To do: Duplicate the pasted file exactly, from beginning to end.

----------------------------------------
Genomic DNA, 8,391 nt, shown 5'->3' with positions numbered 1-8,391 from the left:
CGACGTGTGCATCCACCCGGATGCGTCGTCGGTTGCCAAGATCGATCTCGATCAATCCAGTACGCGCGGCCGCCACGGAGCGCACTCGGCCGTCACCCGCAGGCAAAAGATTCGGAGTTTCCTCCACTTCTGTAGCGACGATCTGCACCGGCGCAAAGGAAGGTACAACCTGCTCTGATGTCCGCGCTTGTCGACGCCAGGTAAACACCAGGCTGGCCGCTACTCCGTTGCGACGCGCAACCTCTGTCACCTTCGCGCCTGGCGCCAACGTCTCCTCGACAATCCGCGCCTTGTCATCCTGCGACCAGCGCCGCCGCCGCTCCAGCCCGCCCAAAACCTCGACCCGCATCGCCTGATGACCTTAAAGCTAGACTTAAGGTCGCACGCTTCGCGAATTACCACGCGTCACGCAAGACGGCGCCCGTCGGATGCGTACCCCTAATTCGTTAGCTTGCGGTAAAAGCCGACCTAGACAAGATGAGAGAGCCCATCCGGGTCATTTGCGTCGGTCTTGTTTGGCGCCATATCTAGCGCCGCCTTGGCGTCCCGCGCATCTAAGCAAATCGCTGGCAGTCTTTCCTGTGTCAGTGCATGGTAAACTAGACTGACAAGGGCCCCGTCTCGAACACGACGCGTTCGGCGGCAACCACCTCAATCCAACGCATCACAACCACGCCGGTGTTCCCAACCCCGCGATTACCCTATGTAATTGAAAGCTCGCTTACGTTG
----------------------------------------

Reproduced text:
Genomic DNA, 8,391 nt, shown 5'->3' with positions numbered 1-8,391 from the left:
CGACGTGTGCATCCACCCGGATGCGTCGTCGGTTGCCAAGATCGATCTCGATCAATCCAGTACGCGCGGCCGCCACGGAGCGCACTCGGCCGTCACCCGCAGGCAAAAGATTCGGAGTTTCCTCCACTTCTGTAGCGACGATCTGCACCGGCGCAAAGGAAGGTACAACCTGCTCTGATGTCCGCGCTTGTCGACGCCAGGTAAACACCAGGCTGGCCGCTACTCCGTTGCGACGCGCAACCTCTGTCACCTTCGCGCCTGGCGCCAACGTCTCCTCGACAATCCGCGCCTTGTCATCCTGCGACCAGCGCCGCCGCCGCTCCAGCCCGCCCAAAACCTCGACCCGCATCGCCTGATGACCTTAAAGCTAGACTTAAGGTCGCACGCTTCGCGAATTACCACGCGTCACGCAAGACGGCGCCCGTCGGATGCGTACCCCTAATTCGTTAGCTTGCGGTAAAAGCCGACCTAGACAAGATGAGAGAGCCCATCCGGGTCATTTGCGTCGGTCTTGTTTGGCGCCATATCTAGCGCCGCCTTGGCGTCCCGCGCATCTAAGCAAATCGCTGGCAGTCTTTCCTGTGTCAGTGCATGGTAAACTAGACTGACAAGGGCCCCGTCTCGAACACGACGCGTTCGGCGGCAACCACCTCAATCCAACGCATCACAACCACGCCGGTGTTCCCAACCCCGCGATTACCCTATGTAATTGAAAGCTCGCTTACGTTG